On Nov. 4, Massachusetts citizens favored an overwhelming “no” vote to ballot question three, ultimately rejecting a casino repeal. As a result, construction of resort casinos in Springfield and Everett and a slot machine parlor in Plainville will begin by the end of 2014.
The casino repeal was rejected by a remarkable twenty-percent margin, creating an elated pro-casino buzz for many Western Massachusetts residents welcoming MGM Springfield.
“Now let’s get shovels in the ground!” said Springfield Mayor Domenic J. Sarno on Tuesday night [Nov. 4], as quoted in the lead of a story by MassLive.
Anti-casino diehards were left shaking their heads after getting their repeal of state legislation on the ballot, only to lose by a landslide.
There is no reason to be anti-casino or pro-casino in the unique setting of Springfield, however. To this point, much of the commentary by Western Massachusetts residents has been too radical for me to feel any way other than indifferent.
Most in the pro-casino camp have been clinging to MGM Springfield as a viable mass producer of jobs and economic growth for a struggling city. The arrival of MGM Springfield will create 2,000 construction jobs and 3,000 permanent jobs. Certainly this is a positive aspect that even gambling naysayers cannot refute.
However, there is an unsettling blind faith by the average pro-casino voter in the Greater Springfield area that casinos will bring automatic economic bailout to the area and to the state.
As reported by Mark Arsenault of the Boston Globe in October, $4.5 million was spent last month alone on the pro-casino campaign. He also noted that, “The casino-backed Coalition to Protect Mass Jobs has spent $6.2 million this year defending the casino law, about 15 times what opponents spent [as of Oct. 27].”
It seems as if protecting jobs is done by spending an unnecessary amount of money. This feeds the old adage, “You have to spend money to make money,” and worries me that money is the only priority here. The pro-casino camp is right, though. Tax revenues will be boosted, and some jobs will be created. There is just one mind-boggling question that remains in my mind.
MGM Resorts International’s new casino will come in the form of a nice and shiny package. It will graze some of the issues facing Springfield. MGM Springfield will not kill all financial disparities haunting the city, and it will not be a silver bullet. So why are we treating it like one?
Disappointed anti-casino loyalists had to have known their efforts would fail, but their resiliency should be respected. On the other hand, their largely radical approach to arguing against casinos is something I do not understand.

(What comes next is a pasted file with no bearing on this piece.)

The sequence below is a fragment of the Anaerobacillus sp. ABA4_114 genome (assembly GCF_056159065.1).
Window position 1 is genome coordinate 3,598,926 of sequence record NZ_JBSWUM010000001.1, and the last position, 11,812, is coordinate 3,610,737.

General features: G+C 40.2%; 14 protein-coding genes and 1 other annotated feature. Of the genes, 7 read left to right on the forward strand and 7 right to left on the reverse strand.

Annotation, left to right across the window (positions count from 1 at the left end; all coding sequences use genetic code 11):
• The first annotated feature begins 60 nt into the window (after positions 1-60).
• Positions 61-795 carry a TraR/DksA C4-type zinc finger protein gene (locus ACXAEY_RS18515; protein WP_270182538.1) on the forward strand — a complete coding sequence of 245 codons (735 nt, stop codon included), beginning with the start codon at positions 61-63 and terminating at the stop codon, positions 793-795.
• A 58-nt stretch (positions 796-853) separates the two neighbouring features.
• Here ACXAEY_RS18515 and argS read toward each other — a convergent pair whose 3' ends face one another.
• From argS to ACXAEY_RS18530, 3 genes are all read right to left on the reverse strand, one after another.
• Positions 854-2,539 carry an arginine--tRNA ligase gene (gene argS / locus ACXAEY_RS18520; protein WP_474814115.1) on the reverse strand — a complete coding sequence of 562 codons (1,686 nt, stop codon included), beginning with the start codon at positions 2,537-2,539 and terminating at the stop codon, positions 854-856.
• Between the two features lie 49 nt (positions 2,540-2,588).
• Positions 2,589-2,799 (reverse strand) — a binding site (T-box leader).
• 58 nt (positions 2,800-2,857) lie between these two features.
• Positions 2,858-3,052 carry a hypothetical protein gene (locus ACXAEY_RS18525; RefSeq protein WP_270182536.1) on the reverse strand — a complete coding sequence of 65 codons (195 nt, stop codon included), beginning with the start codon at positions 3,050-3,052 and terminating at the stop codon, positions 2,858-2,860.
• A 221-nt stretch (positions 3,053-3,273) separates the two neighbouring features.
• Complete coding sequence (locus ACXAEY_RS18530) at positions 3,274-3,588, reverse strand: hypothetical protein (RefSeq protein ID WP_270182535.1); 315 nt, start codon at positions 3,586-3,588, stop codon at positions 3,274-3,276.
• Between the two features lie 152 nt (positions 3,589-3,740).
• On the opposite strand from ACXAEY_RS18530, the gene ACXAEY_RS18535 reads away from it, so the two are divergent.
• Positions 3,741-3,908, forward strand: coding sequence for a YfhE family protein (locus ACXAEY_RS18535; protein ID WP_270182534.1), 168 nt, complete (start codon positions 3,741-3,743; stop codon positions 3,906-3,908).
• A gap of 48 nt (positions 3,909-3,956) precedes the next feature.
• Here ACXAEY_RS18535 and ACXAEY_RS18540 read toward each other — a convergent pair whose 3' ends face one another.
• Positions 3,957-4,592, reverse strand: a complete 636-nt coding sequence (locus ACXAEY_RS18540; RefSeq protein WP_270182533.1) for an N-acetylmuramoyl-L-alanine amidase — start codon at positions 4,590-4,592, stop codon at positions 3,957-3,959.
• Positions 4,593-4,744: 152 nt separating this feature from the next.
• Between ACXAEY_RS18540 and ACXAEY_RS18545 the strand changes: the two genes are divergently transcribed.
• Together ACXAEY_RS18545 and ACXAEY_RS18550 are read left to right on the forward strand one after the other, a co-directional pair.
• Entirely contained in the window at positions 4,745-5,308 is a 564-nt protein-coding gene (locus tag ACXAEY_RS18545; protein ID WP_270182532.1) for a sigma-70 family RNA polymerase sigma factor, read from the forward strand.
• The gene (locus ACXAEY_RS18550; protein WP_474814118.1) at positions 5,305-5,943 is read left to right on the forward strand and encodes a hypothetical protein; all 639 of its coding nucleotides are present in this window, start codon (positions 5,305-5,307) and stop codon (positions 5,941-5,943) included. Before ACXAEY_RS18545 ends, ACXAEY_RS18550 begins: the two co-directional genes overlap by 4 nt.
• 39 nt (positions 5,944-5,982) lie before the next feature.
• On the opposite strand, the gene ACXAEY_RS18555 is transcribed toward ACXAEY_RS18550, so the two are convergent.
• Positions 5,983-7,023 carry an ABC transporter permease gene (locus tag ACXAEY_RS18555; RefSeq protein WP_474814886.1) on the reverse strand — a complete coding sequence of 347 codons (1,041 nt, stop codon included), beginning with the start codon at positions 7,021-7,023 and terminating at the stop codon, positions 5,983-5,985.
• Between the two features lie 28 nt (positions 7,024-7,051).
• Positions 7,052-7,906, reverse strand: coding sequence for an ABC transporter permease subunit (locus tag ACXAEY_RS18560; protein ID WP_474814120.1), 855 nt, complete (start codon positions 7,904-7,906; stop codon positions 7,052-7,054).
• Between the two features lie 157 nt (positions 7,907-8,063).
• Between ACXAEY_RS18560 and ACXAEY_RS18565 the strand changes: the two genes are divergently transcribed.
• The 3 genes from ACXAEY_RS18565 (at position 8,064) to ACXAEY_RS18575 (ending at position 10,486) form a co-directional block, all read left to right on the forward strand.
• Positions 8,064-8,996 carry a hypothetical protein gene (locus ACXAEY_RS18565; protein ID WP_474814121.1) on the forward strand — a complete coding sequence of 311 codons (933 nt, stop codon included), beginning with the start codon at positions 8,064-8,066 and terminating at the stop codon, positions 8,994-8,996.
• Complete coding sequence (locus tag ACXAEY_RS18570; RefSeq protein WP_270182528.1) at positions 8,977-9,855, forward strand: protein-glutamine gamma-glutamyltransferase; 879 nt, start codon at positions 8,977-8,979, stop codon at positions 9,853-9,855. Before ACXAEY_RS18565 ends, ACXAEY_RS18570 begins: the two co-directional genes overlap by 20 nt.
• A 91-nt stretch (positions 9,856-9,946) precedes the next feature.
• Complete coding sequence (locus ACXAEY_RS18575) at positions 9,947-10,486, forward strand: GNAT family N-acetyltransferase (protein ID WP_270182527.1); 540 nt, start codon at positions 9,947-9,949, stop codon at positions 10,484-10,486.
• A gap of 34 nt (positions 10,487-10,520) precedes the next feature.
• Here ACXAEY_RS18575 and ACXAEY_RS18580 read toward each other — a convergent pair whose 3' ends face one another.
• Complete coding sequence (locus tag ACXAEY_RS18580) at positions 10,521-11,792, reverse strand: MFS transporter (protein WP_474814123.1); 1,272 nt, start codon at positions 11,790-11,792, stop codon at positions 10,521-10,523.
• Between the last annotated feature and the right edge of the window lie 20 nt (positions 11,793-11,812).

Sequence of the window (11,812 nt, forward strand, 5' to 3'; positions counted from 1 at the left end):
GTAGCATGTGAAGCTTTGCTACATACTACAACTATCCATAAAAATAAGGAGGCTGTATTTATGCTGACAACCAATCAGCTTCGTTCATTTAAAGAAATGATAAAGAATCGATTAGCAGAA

I identify as an anti-casino sympathizer. Like I said, I am indifferent to whether we have one here in Western Massachusetts or not. If many pro-casino voters view MGM Springfield as a sort of false knight in shining armor, many anti-casino lobbyists view it as a fire-breathing dragon destined to char the moral capacities of everyone in its path. MGM Springfield is not a knight in shining armor riding on horseback to save the darling Princess Springfield from financial distress. MGM Springfield is also not a dragon; dragons are not even real.
What I mean by this is that some anti-casino lobbyists are suggesting gambling will launch the common people of Western Massachusetts into a downward spiral of debt, domestic violence, and divorce, as evident in a letter to the editor submission posted to MassLive on Nov. 5.
Sure, there is statistical data suggesting gambling relates to these issues, but we are wrong to assume that adults are entirely incapable of making their own decisions.
Essentially, my argument toward casinos agrees with the ideology on display in Tom Keane’s column “The vice squad” for the Boston Globe on Nov. 3 about the town of Westminster’s plan to abolish cigarette sales.
Massachusetts is a state where we can buy alcohol at 10 a.m. on Sunday mornings. It is a state where marijuana possession is decriminalized, and is likely to be legalized in 2016. Increasingly, the people of Massachusetts are being given liberties in their personal lives. These are all things Keane argued.
Personal freedoms are why people love America, and the people of America will always love their vices. Americans love alcohol, tobacco, drugs, and gambling. Bay Staters are no different.
The argument that none of these people are capable of making sound personal decisions is ludicrous. I know plenty of people that are not responsible gamblers, but that does not mean they should prevent freedoms of the majority who will be.
I will not pretend to have a perfect understanding of the amount of tax revenue and job creation we can expect for Springfield. I also will not pretend to be an expert on how social problems in the city will be affected by casino gambling.
I cannot argue that no one is being level-headed in their approach to MGM Springfield’s arrival. I have simply observed two popular opinions develop over the last few years that are too radical for me to agree with, enough so for me to point them out in this column.
MGM Springfield will not be a cure for an ailing city, nor will it be a ravaging disease. It will be a resort casino. That is what we need to keep in mind.